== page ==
In the spring of 2015, adult coloring books hit the American market, climbing quickly to the top of Amazon’s Best Seller list. Coloring pages for adults started appearing on Pinterest, and completed designs were proudly showcased on Facebook. Choices in crayons, gel markers and colored pencils became the topic of artsy discussions, as did highlighting and shading techniques. It seems the adult world had rediscovered the simple joys of colouring.
In truth, coloring books have been around for some time. In the 1880s, McLoughlin Brothers published “The Little Folks’ Painting Book.” Richard Outcault introduced “Buster’s Paint Book” in 1907, one of the first coloring books that would be designed to advertise everything from pianos to tobacco. Milton Bradley created its own line art in the 1920s, but it wasn’t until the 1930s that crayons were invented, and a much less-messy medium increased the popularity of colouring pictures.
Very quickly, educators realized the value of kids’ coloring pages. Not only could they keep restless hands busy during story time, but they also encouraged conceptual understanding, developed cognitive abilities, improved fine motor skills and might even be “spiritually edifying.” As a non-verbal medium, colouring sheets could be a valuable tool in ESL classes. They could also be used to motivate unwilling students to learn material they would otherwise find uninteresting.
By the 1980s, children’s coloring books had graduated to the college level. Sophisticated coloring pages with text included were used to teach anatomy and physiology, biology and other complex systems. Furthermore, during this time and immediately following, colouring sheets reached the pinnacle of cultural appreciation: They were identified as “fine art.” Famed photographer Jno Cook produced a collection of colorable line drawings compiled in “The Robert Frank Coloring Book.” This art work would be shown by the National Gallery of Art in 1994.
In 2012, Hachette Pratique published “Art-thérapie: 100 coloriages Anti-stress,” a coloring book that sold 3 ½ million copies. About the same time, Dover Publishing introduced “Creative Haven,” billing it as “an escape to a world of inspiration and artistic fulfillment.” The public responded enthusiastically, especially through social media.
However, it was Johanna Basford, a UK illustrator and artist, who created the adult coloring books that captured the interest of youths and adults alike in 2015. Her delicate hand-drawn sketches of fairytale forests, enchanted gardens, castles, ferns, flowers and beasts were inspired by childhood visits to her grandparents’ home on the Isle of Arran in southwestern Scotland. “Enchanted Forest” and “Secret Garden” became best sellers on Amazon. A third book, “The Lost Ocean: An Inky Adventure & Coloring Book,” is a new release.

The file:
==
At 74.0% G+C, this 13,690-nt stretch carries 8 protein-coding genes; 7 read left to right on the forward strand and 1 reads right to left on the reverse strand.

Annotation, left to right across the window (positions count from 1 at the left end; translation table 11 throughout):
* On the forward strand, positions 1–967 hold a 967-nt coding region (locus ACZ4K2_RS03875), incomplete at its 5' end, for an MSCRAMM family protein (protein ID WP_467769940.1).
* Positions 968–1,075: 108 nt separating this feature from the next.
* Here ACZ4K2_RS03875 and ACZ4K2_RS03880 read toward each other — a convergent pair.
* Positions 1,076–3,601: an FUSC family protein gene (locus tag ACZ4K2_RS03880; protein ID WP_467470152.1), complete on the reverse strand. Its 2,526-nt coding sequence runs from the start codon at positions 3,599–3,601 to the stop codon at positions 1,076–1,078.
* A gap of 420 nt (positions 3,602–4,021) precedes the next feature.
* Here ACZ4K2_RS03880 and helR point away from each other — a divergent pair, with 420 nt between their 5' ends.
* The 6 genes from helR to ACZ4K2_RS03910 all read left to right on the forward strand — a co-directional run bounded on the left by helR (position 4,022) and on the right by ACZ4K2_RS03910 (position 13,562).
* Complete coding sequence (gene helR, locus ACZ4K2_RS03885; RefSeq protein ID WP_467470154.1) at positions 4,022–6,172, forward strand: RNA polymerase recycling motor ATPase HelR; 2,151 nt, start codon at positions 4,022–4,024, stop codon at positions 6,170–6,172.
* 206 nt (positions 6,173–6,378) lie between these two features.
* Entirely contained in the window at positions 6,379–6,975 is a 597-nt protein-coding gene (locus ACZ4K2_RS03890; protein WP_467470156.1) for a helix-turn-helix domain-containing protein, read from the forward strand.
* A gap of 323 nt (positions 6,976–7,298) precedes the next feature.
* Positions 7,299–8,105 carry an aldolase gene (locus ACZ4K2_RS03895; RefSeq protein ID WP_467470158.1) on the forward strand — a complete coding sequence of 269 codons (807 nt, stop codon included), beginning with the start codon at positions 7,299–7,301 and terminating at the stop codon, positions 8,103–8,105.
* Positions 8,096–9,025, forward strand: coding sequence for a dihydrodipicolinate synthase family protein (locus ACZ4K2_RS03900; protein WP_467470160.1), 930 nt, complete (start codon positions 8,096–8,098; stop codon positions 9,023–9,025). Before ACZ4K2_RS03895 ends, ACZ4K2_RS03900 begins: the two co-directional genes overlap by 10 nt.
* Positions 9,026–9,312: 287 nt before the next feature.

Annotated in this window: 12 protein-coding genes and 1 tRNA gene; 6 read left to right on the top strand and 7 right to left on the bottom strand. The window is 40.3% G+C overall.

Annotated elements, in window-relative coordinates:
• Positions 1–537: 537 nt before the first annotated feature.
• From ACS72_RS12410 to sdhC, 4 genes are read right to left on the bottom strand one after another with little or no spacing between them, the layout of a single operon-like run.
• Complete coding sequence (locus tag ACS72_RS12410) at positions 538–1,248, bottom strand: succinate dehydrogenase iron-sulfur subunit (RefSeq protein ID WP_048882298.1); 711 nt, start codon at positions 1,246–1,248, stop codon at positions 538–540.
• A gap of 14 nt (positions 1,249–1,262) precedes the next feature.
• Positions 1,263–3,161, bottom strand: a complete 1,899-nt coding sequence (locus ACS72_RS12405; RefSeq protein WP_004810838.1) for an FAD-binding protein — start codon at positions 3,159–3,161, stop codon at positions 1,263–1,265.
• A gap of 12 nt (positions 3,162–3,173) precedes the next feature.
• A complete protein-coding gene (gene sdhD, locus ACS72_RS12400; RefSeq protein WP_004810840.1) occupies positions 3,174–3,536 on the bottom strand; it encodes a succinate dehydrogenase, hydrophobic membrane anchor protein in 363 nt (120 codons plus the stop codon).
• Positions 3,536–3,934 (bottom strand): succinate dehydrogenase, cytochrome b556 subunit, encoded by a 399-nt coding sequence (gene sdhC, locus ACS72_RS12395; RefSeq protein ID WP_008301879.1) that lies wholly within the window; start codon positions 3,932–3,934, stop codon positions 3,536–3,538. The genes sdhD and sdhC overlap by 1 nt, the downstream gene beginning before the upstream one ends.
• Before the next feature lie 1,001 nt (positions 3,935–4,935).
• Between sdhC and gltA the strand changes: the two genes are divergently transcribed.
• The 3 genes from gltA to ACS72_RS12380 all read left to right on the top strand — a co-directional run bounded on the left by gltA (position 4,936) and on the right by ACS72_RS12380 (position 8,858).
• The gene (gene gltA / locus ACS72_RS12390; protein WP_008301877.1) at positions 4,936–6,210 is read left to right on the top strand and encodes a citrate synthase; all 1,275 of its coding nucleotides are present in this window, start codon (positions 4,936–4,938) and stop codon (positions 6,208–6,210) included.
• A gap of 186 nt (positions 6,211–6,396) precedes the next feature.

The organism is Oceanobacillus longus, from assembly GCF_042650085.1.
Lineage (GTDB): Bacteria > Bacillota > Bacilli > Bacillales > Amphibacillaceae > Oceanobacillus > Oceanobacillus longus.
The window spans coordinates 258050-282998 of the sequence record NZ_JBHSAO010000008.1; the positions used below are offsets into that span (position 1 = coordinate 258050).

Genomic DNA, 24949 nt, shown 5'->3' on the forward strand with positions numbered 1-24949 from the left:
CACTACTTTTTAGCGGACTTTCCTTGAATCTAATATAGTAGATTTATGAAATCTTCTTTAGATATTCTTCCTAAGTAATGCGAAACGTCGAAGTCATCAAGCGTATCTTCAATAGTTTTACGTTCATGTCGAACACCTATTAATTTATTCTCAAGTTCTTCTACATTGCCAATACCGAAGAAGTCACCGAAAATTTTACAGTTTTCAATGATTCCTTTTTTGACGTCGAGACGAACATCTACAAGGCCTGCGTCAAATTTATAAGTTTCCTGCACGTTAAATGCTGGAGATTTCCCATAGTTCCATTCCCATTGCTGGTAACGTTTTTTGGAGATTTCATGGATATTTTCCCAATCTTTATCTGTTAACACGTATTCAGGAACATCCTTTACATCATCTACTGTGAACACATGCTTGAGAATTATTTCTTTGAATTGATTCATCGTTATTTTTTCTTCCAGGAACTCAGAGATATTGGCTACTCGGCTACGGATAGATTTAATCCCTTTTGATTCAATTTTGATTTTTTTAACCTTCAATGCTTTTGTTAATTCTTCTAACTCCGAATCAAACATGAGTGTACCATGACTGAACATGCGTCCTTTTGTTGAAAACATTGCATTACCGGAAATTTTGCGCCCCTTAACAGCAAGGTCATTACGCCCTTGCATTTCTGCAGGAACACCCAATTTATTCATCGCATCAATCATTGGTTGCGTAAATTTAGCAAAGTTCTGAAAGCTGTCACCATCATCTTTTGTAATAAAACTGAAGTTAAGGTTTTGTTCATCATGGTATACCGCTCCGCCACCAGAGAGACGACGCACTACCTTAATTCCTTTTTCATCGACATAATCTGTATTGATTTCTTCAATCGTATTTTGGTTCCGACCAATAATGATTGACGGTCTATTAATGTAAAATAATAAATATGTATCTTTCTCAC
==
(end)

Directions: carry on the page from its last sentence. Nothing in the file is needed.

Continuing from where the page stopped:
To continue the momentum, Dover Publishing has declared August 2 to be National Coloring Book Day. In October, Bantam Books will be introducing a “Game of Thrones” coloring book for those with decidedly adult interests. Not that this is a new thing. There was the 1962 “John F. Kennedy Coloring Book,” the 1968 “Black Panther Coloring Book,” and the “We Shall Not Forget” coloring book that covered the shooting of Osama Bin Laden. More modern versions include “The Lowrider Coloring Book” (about cars), the “Fat Ladies in Spaaaaace” coloring book, the “Gangsta Coloring Book,” and “The Coloring Book for Lawyers.”
Today, coloring book clubs are springing up everywhere from private homes to public libraries. Whether adults are drawn to colouring as a restful and relaxing pastime, a stress-reliever, an exercise in brain stimulation, a social event, an artistic endeavor, or a nostalgic return to the simpler days of childhood, this new trend shows no sign of abating. To join the ranks of dedicated enthusiasts, all one needs is a coloring book or a down-loaded coloring page and some crayons or colored pencils. This simple pleasure is truly, a simple pleasure.
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